A few of you were horrified by the state of sanitation in Cambodia. Though I’m too habituated to share your disgust, I can see how it might put you off the country. But you’d be missing some good things, like how Cambodians help each other.
I have no idea what kind of taxes they have, or how public welfare is officially disbursed. But I do know the unofficial way it works, which is that people help other people. They don’t do it as an act of charity: they treat it like regular life. There’s no sense that it should be up to the better off; everyone gives. There’s just a general culture of collaboration, not competition. A few stories illustrate what I mean.
- There is a man in his 70s whom we’ve seen around town. His teeth are crooked and yellowed, which I know because he’s always smiling. We’ve seen him asking for money, not with pitiful looks, but with grin and enthusiastic conversation in Khmer. We were trying a new lunch spot, poring over the menu, when he came out of the bathroom there. He smiled and happily chattered away at us before going to sit back down at his table. B called over the English-speaking waiter and offered to pay for his lunch. ‘Oh, he’s already had two lunches,’ the man said. Either the restaurant, other patrons, or other citizens were already covering his meals.
- Being a monk in Cambodia isn’t always a religious endeavor: we’ve heard stories of boys joining because it’s a reliable way to get fed, when that isn’t possible at home. This is because of how the community supports them. Every morning, monks go out in pairs in their orange robes, carrying an umbrella and a bag. They come onto a business’ property and wait. Always, a person who works there walks over with two food items – usually in single serving plastic containers – that (s)he gives to the monks. (S)he then kneels in front of the monks with no shoes on, and the monks say a short prayer, presumably blessing the giver. Every business does this – even those with foreign owners – because the local workers know it’s a must. Though I would think of it as a tax on doing business, locals seem to feel that they’re getting a gift: the opportunity to be blessed without having to go anywhere. But it’s not just that: people also help the monks get around to these businesses. They have no motorbikes or bicycles, so the monks have to walk everywhere; however, some temples are quite far into the countryside, away from businesses. I’ve seen many a person on a motorbike invite monks to hop on the back before giving them a ride to their next destination.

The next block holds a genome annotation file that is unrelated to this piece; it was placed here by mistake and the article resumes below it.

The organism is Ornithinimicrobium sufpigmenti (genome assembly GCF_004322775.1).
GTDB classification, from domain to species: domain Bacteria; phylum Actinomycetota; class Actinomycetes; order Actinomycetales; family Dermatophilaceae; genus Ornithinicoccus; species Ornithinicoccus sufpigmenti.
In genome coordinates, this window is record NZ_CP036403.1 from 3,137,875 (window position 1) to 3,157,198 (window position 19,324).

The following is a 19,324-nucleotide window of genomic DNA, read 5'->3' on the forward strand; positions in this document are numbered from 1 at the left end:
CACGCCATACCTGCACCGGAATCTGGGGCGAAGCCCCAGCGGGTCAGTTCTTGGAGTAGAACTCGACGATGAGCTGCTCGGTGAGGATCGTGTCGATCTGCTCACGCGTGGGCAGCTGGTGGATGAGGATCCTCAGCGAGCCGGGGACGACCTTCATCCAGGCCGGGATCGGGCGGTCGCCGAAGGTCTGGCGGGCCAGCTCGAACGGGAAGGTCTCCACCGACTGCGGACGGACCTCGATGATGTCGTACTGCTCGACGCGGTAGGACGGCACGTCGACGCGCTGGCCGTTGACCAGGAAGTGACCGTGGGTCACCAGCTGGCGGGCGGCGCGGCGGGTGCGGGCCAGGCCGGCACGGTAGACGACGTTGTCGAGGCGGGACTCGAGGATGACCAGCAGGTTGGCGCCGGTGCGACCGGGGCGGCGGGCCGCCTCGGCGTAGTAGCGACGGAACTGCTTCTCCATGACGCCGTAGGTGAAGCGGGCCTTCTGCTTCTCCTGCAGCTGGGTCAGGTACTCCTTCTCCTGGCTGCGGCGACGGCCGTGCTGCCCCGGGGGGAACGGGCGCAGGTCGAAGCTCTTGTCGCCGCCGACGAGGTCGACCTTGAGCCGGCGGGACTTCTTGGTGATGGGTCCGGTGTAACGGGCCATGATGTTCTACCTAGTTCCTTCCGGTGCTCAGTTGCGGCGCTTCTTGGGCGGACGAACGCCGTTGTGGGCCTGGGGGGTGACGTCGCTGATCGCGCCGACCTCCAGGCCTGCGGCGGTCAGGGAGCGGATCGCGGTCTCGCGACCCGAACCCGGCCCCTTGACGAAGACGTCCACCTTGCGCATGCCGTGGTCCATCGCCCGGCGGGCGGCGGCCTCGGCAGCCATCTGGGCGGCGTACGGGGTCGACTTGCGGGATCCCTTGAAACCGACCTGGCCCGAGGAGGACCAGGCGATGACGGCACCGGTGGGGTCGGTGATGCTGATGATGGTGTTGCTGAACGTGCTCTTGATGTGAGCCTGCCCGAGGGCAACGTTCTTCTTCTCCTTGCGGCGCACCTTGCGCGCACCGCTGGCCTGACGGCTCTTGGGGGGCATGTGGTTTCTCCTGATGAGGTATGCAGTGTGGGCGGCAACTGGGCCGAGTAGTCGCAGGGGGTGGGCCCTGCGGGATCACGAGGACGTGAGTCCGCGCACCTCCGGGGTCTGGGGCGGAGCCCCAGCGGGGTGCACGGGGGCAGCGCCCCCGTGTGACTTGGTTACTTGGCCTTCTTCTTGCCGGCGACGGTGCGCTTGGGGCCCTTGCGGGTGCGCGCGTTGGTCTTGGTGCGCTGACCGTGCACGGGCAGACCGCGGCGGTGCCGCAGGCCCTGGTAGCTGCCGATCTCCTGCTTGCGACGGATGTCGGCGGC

- People who can work for a living do, leaving begging just for those who are too infirm or handicapped to do otherwise. So, the only people requesting handouts generally have a limb missing from the landmines placed by the Khmer Rouge (or the Americans) in the 70s, or are female nuns in their 70s or 80s. Able-bodied locals sell things or work in factories or repair things or drive tuk tuks or serve at restaurants. The going day-labor rate is $5, and they earn that money, every day.
- Tuk tuk drivers often illustrate this kind of cooperation. They take turns getting fares. They make what are called ‘Cambodian stops,’ dropping off packages for friends or family members on their way to your destination. If one tuk tuk driver isn’t familiar with the location his passengers want to reach, other drivers try to help; they don’t steal the fare or entice the passengers over with their knowledge.
- People clean public streets, picking up leaves and sweeping dust and dirt away. I don’t mean the space in front of businesses: I mean the parts of a city clearly belonging to no one, like the areas around parks or public monuments. I don’t believe they’re getting paid for this (though I could be wrong): they do it to keep their city clean.
There are so many other examples we’ve seen in our time here. Giving and helping is built into Cambodian culture, without any of the resentment or entitlement that some other cultures feel when doing so. They help because it’s what you do – and I think that’s better than any amount of cleanliness they could cultivate.
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